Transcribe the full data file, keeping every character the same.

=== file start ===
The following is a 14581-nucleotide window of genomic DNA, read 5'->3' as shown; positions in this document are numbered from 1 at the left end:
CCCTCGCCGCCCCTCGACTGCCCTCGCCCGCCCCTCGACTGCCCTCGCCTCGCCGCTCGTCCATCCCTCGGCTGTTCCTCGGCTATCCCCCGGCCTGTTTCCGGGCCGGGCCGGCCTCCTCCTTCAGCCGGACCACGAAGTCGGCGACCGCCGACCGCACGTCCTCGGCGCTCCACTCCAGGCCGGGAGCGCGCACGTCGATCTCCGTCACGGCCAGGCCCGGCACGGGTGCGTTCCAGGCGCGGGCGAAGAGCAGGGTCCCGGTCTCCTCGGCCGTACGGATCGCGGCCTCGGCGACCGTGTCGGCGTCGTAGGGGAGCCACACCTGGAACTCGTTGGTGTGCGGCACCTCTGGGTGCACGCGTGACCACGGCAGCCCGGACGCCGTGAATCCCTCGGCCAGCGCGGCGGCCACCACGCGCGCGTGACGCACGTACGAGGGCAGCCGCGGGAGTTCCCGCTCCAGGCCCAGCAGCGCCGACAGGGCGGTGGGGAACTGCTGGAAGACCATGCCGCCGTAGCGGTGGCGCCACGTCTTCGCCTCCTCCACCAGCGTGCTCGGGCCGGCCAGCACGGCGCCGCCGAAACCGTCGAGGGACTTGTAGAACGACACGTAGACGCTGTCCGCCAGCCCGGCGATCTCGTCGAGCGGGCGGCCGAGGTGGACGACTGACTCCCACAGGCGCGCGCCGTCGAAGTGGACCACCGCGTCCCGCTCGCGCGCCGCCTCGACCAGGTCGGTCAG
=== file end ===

The following is a 14581-nucleotide window of genomic DNA, read 5'->3' as shown; positions in this document are numbered from 1 at the left end:
CCCTCGCCGCCCCTCGACTGCCCTCGCCCGCCCCTCGACTGCCCTCGCCTCGCCGCTCGTCCATCCCTCGGCTGTTCCTCGGCTATCCCCCGGCCTGTTTCCGGGCCGGGCCGGCCTCCTCCTTCAGCCGGACCACGAAGTCGGCGACCGCCGACCGCACGTCCTCGGCGCTCCACTCCAGGCCGGGAGCGCGCACGTCGATCTCCGTCACGGCCAGGCCCGGCACGGGTGCGTTCCAGGCGCGGGCGAAGAGCAGGGTCCCGGTCTCCTCGGCCGTACGGATCGCGGCCTCGGCGACCGTGTCGGCGTCGTAGGGGAGCCACACCTGGAACTCGTTGGTGTGCGGCACCTCTGGGTGCACGCGTGACCACGGCAGCCCGGACGCCGTGAATCCCTCGGCCAGCGCGGCGGCCACCACGCGCGCGTGACGCACGTACGAGGGCAGCCGCGGGAGTTCCCGCTCCAGGCCCAGCAGCGCCGACAGGGCGGTGGGGAACTGCTGGAAGACCATGCCGCCGTAGCGGTGGCGCCACGTCTTCGCCTCCTCCACCAGCGTGCTCGGGCCGGCCAGCACGGCGCCGCCGAAACCGTCGAGGGACTTGTAGAACGACACGTAGACGCTGTCCGCCAGCCCGGCGATCTCGTCGAGCGGGCGGCCGAGGTGGACGACTGACTCCCACAGGCGCGCGCCGTCGAAGTGGACCACCGCGTCCCGCTCGCGCGCCGCCTCGACCAGGTCGGTCAG